And where does that leave us with freedom of speech? Violence against those we disagree with? As Natalie and Dan asked on A Science Enthusiast, where does the beating stop? How many bones are we permitted to break? Can we kick? What happens if the person being assaulted dies? Furthering the question, what other laws are we permitted to overlook when assaulting someone whose ideology we disagree with? Is murder permitted? Can we steal their wallet after punching them? Is sodomizing them with foreign objects permitted? What about setting them on fire?

And what about other ideologies we disagree with? As noted before, I am not in favor of protesters outside of Planned Parenthood, as the Guttmacher Institute has discovered that they cause more emotional harm than the actual abortion does that they are entering the facility for. Am I permitted to assault them? What about anti-vaccine advocates? They put their children in danger and indeed cause long-term harm and even death to their children. Should we assault them? Do people who find my political, philosophical, and religious views offensive get a “Get Out of Jail Free” card so they can assault me? Do the people advocating that assaulting a Nazi is okay get the opportunity to assault those who disagree?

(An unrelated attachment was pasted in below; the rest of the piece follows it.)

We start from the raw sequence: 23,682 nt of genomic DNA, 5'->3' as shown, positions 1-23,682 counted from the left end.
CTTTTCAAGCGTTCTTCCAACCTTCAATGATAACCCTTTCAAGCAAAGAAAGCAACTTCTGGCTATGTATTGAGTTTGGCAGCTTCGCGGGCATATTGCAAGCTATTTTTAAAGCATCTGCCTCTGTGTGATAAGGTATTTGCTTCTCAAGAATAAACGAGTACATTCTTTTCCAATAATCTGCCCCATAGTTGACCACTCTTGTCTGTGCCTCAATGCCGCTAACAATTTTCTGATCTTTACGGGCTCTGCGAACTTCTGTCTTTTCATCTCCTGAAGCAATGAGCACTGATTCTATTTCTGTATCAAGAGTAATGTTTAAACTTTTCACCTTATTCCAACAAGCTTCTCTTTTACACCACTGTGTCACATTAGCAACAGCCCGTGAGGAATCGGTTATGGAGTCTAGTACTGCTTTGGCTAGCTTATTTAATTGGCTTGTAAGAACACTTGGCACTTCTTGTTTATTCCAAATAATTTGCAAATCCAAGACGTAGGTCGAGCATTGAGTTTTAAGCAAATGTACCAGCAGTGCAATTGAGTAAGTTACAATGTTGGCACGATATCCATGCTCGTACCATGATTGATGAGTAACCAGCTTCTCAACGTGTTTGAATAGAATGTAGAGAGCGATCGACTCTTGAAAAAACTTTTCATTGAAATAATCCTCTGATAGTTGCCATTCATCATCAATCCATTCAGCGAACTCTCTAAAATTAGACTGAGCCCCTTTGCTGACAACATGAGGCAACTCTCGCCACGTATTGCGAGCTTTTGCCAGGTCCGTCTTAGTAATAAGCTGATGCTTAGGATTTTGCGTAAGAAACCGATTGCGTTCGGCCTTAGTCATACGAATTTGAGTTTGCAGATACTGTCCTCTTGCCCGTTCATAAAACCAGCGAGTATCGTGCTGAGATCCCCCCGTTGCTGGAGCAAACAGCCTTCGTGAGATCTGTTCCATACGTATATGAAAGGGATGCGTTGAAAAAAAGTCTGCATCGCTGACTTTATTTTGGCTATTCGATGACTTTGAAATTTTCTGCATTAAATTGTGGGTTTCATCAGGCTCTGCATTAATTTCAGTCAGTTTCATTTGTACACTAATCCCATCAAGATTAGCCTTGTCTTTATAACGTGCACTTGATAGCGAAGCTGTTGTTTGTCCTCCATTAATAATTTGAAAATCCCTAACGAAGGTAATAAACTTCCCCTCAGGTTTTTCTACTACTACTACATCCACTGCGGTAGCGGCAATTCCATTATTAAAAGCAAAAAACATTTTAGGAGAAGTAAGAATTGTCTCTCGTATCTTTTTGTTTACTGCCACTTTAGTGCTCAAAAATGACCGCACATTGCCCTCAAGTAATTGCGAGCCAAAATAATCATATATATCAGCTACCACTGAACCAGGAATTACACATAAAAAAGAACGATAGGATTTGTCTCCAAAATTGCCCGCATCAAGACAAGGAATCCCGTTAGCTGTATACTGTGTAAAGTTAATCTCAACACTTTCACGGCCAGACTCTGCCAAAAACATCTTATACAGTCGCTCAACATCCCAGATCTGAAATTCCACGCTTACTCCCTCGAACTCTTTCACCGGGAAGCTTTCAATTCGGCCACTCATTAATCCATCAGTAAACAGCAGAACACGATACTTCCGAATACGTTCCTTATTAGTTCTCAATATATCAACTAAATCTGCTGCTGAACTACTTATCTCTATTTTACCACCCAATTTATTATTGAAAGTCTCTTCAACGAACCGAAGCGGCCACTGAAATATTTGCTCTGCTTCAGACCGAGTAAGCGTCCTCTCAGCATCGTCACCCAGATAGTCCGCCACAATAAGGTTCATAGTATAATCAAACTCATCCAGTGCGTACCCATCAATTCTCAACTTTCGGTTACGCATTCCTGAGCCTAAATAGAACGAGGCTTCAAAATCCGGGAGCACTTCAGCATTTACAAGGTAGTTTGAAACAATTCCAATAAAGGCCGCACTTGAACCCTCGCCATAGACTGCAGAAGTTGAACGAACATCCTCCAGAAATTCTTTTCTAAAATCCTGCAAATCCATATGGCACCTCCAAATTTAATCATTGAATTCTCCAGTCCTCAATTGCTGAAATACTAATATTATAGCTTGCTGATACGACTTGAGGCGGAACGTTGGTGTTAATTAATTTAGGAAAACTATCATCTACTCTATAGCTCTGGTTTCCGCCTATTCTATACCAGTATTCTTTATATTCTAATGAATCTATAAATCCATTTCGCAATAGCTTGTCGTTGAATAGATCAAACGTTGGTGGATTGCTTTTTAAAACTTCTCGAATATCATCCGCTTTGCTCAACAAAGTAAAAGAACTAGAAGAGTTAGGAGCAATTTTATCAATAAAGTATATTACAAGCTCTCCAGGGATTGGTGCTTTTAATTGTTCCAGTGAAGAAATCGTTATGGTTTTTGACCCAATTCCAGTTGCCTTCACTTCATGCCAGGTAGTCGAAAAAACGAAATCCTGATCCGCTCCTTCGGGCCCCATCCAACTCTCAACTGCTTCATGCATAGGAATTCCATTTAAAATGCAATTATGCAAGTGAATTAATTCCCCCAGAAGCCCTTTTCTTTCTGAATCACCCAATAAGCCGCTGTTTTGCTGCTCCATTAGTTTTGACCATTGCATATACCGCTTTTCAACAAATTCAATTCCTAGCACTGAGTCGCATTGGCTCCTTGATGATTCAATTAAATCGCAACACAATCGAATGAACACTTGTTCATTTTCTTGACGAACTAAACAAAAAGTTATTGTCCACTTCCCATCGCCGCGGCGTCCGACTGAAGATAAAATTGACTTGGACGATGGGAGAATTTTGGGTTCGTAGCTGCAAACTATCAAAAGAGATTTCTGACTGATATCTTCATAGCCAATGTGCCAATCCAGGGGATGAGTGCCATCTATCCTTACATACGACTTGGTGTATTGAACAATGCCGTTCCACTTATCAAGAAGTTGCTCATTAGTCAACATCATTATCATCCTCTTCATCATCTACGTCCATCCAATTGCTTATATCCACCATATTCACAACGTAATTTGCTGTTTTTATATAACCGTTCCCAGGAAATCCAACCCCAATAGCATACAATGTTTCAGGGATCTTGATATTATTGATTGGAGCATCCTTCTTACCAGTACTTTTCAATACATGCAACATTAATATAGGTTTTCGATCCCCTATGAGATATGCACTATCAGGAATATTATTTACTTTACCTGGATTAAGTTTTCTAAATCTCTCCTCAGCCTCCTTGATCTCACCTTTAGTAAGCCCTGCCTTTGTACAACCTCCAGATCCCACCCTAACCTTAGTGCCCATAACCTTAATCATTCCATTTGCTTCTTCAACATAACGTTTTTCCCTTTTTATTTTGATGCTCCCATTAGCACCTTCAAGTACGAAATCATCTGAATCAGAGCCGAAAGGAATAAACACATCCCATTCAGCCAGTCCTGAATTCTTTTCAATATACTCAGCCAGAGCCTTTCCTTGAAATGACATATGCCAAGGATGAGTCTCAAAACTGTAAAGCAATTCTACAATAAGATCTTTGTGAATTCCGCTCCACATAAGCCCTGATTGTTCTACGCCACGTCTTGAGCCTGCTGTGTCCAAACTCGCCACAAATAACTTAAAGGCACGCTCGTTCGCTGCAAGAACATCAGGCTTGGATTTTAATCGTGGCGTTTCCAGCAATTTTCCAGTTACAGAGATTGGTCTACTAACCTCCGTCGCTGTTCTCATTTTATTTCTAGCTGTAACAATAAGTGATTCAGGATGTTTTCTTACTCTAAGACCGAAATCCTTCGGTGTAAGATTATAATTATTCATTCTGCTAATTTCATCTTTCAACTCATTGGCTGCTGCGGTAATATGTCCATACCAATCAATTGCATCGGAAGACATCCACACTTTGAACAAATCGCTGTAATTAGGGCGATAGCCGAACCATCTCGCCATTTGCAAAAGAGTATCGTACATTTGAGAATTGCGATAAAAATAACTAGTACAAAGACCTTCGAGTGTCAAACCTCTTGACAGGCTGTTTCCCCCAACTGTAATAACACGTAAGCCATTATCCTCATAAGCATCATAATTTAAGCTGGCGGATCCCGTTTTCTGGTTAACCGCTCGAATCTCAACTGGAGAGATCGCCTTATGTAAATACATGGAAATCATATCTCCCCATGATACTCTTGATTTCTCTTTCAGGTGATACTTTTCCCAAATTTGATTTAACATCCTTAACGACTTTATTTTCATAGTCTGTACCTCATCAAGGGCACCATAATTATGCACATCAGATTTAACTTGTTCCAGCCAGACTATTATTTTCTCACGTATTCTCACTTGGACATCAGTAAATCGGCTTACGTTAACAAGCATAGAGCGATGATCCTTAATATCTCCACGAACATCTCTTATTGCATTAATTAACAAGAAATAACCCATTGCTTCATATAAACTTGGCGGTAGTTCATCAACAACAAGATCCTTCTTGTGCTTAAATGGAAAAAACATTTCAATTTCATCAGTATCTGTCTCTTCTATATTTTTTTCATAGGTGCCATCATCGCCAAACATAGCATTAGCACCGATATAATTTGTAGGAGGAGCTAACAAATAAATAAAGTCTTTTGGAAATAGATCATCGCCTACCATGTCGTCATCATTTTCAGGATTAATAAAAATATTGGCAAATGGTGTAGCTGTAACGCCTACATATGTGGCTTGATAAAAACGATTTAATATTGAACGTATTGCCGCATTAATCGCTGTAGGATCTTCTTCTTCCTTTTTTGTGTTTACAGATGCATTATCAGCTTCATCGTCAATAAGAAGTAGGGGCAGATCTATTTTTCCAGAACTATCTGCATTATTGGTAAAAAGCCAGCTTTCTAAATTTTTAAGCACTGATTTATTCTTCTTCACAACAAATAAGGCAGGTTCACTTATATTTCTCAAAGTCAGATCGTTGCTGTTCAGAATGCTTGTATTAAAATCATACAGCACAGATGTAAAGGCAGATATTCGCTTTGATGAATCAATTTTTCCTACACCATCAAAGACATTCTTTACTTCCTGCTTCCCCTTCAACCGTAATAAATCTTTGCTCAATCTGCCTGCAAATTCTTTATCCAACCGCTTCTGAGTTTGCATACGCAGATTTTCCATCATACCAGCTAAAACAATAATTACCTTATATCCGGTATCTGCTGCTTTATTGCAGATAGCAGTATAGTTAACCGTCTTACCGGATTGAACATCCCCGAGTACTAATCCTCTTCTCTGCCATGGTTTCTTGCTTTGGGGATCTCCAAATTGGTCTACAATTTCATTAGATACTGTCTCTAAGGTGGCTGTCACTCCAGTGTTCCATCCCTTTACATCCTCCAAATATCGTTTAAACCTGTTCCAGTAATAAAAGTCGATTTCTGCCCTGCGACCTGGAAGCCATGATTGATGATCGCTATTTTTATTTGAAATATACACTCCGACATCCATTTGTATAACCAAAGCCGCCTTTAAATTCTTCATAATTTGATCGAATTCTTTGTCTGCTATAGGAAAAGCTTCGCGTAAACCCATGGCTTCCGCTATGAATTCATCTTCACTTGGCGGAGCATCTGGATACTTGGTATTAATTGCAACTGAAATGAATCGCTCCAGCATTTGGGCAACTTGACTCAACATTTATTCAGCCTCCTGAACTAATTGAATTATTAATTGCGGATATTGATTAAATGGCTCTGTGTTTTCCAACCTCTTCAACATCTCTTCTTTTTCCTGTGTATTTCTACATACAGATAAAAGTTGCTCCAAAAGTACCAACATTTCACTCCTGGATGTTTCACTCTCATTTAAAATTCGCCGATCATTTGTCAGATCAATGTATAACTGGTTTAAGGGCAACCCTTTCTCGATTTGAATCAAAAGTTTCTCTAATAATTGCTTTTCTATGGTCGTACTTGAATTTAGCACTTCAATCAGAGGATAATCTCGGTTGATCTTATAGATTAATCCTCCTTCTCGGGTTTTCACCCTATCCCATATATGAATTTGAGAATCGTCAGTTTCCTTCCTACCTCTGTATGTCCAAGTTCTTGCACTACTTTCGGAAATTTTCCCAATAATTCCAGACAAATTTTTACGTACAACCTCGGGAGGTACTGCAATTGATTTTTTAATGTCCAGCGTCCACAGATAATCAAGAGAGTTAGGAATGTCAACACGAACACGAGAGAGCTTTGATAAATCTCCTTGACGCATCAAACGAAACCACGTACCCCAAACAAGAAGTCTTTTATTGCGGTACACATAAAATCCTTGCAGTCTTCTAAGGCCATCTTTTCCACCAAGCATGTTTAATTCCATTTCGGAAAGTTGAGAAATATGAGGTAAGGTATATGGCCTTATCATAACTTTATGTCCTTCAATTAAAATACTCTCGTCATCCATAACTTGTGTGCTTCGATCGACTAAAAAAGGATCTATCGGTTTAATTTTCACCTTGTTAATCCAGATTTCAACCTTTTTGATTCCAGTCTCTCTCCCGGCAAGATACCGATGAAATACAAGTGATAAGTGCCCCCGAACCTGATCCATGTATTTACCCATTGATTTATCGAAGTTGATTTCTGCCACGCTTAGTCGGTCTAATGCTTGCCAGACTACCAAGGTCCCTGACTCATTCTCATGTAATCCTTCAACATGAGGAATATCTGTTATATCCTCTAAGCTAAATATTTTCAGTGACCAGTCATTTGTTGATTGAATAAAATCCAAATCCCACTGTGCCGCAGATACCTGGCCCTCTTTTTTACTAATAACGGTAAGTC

And I use the word “assault” because that is what people are championing here. People are applauding violence, a criminal act, to take place because they dislike a person. Perhaps next we are free to commit arson to start burning down houses. Maybe vandalizing their property first? Slashing their car tires? Throwing bricks through their windows? Is terrorism really terrorism if it’s done against a Nazi? The answer is YES! These are still crimes! These are still illegal! And we have these laws in place specifically to protect citizens from vigilantism and to keep them from harm.

People in the circles I associate with have shared another meme that I think is on point with this discussion. “You don’t need religion to have morals. If you can’t determine right from wrong then you lack empathy, not religion.” Well, the same is applied to people we disagree with. If you can’t understand why it’s important to not lash out at someone, even if they profess an idea that is filled with hate and advocates harm against a group of people, then you have no empathy for the person. And while ideas have no rights, people still do.